* BOJ scraps monetary base, targets longterm rates
* Fed seen standing pat, could hint at hike this year
* Sterling extends losses on concerns about Brexit impact
TOKYO, Sept 21 The yen weakened against the
dollar and euro on Wednesday after the Bank of Japan altered its
policy framework, and investors bought back the U.S. currency
ahead of the outcome of the Federal Reserve's policy meeting
later in the session.
Japan's central bank, overhauling its massive stimulus
programme, decided to scrap its focus on monetary base and set
targets for long-term rates.
The BOJ maintained the 0.1 percent negative interest rate it
applies to some of the excess reserves that financial
institutions park with the central bank.
But it abandoned its base money target and instead set a
"yield curve control," under which it will buy long-term
government bonds to keep 10-year bond yields around current
levels of zero percent.
"It does give somewhat of an impression of further easing,
targeting the 10-year yield at zero and setting a yield curve
target," said Ayako Sera, market economist at Sumitomo Mitsui
"Overall, that does seem like an easing, but we really don't
know if it will have the actual impact of an easing on the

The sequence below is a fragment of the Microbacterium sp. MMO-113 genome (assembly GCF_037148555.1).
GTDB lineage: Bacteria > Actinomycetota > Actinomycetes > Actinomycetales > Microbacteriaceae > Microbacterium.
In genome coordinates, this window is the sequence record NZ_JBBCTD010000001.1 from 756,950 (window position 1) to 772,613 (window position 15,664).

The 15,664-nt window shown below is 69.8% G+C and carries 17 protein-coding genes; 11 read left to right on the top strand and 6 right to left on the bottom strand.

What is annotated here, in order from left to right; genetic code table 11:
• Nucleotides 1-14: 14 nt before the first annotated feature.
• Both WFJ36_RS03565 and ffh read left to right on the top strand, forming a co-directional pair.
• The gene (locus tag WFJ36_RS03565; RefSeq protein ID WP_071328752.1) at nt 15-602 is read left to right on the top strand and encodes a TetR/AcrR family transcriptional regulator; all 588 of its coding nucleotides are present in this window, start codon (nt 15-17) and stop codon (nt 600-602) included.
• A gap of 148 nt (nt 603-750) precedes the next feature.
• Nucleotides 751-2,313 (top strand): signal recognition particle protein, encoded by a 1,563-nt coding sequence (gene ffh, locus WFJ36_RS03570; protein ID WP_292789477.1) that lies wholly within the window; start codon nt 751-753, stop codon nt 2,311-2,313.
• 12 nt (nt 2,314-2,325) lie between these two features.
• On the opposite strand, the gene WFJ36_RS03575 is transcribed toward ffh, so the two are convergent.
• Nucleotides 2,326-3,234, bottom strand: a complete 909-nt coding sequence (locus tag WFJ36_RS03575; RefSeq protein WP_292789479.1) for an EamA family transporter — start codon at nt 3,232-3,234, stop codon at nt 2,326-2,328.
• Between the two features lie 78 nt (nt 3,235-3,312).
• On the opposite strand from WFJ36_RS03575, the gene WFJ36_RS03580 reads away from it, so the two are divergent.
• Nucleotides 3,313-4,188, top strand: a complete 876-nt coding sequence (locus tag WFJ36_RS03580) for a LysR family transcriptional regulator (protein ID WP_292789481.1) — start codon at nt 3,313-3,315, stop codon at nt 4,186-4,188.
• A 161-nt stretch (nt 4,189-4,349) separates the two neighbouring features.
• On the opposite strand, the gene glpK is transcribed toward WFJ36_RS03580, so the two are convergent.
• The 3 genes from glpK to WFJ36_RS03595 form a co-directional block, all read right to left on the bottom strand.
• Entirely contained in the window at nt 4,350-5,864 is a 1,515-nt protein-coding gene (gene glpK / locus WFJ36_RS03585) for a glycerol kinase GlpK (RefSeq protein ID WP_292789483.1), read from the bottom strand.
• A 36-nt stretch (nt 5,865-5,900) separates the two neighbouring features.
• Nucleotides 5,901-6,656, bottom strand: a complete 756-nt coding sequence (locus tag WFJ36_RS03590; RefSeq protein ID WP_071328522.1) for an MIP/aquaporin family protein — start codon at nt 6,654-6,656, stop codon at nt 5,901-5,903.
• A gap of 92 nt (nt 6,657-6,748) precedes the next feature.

market, and it will take some time to find out," she said.
The dollar was up 1 percent at 102.68 yen, after
rising to a one-week high of 102.79.
"The monetary base was abandoned, which could be supportive
for the dollar, overall," said Kaneo Ogino, director at foreign
exchange research firm Global-info Co in Tokyo.
"Many people expected the BOJ not to take any action at all,
and the yen to strengthen, so we now see many people buying the
dollar back," he said.
The euro surged 0.7 percent to 114.25 yen after
earlier dropping as low as 112.50, its lowest since Aug. 16.
Against the dollar, the European unit was down 0.2 percent
Japanese data released earlier on Wednesday showed exports
fell 9.6 percent in August from a year earlier, posting an 11th
straight month of decline.
In addition to the BOJ, investors' attention is also on the
Fed. The U.S. central bank is widely expected to hold interest
rates unchanged at 0.25 percent to 0.50 percent, and could hint
at a rate hike by the end of the year.
Weaker-than-expected U.S. economic data has prompted
investors to call off bets for a Fed rate hike on Wednesday.
On Tuesday, data showed U.S. housing starts fell more than
expected in August as building activity declined broadly after
two straight months of solid increases.
The British pound, which tumbled in the previous session,
was down 0.2 percent at $1.2967 after skidding to
$1.2946, its lowest since Aug. 16.
The head of Germany's Bundesbank warned on Monday that banks
based in Britain could lose "passporting" access to EU markets
after Britain's pending exit from the European Union.
(Reporting by Lisa Twaronite; Editing by Simon Cameron-Moore)